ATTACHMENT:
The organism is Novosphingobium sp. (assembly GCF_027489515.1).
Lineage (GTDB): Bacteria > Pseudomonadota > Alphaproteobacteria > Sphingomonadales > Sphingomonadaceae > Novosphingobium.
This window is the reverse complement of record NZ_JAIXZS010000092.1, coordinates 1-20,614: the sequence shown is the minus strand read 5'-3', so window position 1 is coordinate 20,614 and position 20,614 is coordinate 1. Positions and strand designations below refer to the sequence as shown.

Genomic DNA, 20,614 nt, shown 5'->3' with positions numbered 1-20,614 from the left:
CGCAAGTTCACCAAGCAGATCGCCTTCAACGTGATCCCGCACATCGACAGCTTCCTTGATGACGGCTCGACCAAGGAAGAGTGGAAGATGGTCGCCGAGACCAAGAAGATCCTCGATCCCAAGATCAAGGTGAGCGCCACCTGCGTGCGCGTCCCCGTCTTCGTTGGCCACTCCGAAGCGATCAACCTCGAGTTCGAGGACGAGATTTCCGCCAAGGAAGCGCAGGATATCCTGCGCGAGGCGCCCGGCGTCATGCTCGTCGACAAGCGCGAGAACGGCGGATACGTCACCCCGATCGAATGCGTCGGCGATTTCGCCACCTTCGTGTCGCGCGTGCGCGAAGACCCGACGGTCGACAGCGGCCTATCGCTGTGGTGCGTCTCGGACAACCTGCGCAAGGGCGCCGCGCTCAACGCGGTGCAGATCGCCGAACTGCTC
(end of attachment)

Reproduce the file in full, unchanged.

The organism is Novosphingobium sp. (assembly GCF_027489515.1).
Lineage (GTDB): Bacteria > Pseudomonadota > Alphaproteobacteria > Sphingomonadales > Sphingomonadaceae > Novosphingobium.
This window is the reverse complement of record NZ_JAIXZS010000092.1, coordinates 1-20,614: the sequence shown is the minus strand read 5'-3', so window position 1 is coordinate 20,614 and position 20,614 is coordinate 1. Positions and strand designations below refer to the sequence as shown.

Genomic DNA, 20,614 nt, shown 5'->3' with positions numbered 1-20,614 from the left:
CGCAAGTTCACCAAGCAGATCGCCTTCAACGTGATCCCGCACATCGACAGCTTCCTTGATGACGGCTCGACCAAGGAAGAGTGGAAGATGGTCGCCGAGACCAAGAAGATCCTCGATCCCAAGATCAAGGTGAGCGCCACCTGCGTGCGCGTCCCCGTCTTCGTTGGCCACTCCGAAGCGATCAACCTCGAGTTCGAGGACGAGATTTCCGCCAAGGAAGCGCAGGATATCCTGCGCGAGGCGCCCGGCGTCATGCTCGTCGACAAGCGCGAGAACGGCGGATACGTCACCCCGATCGAATGCGTCGGCGATTTCGCCACCTTCGTGTCGCGCGTGCGCGAAGACCCGACGGTCGACAGCGGCCTATCGCTGTGGTGCGTCTCGGACAACCTGCGCAAGGGCGCCGCGCTCAACGCGGTGCAGATCGCCGAACTGCTC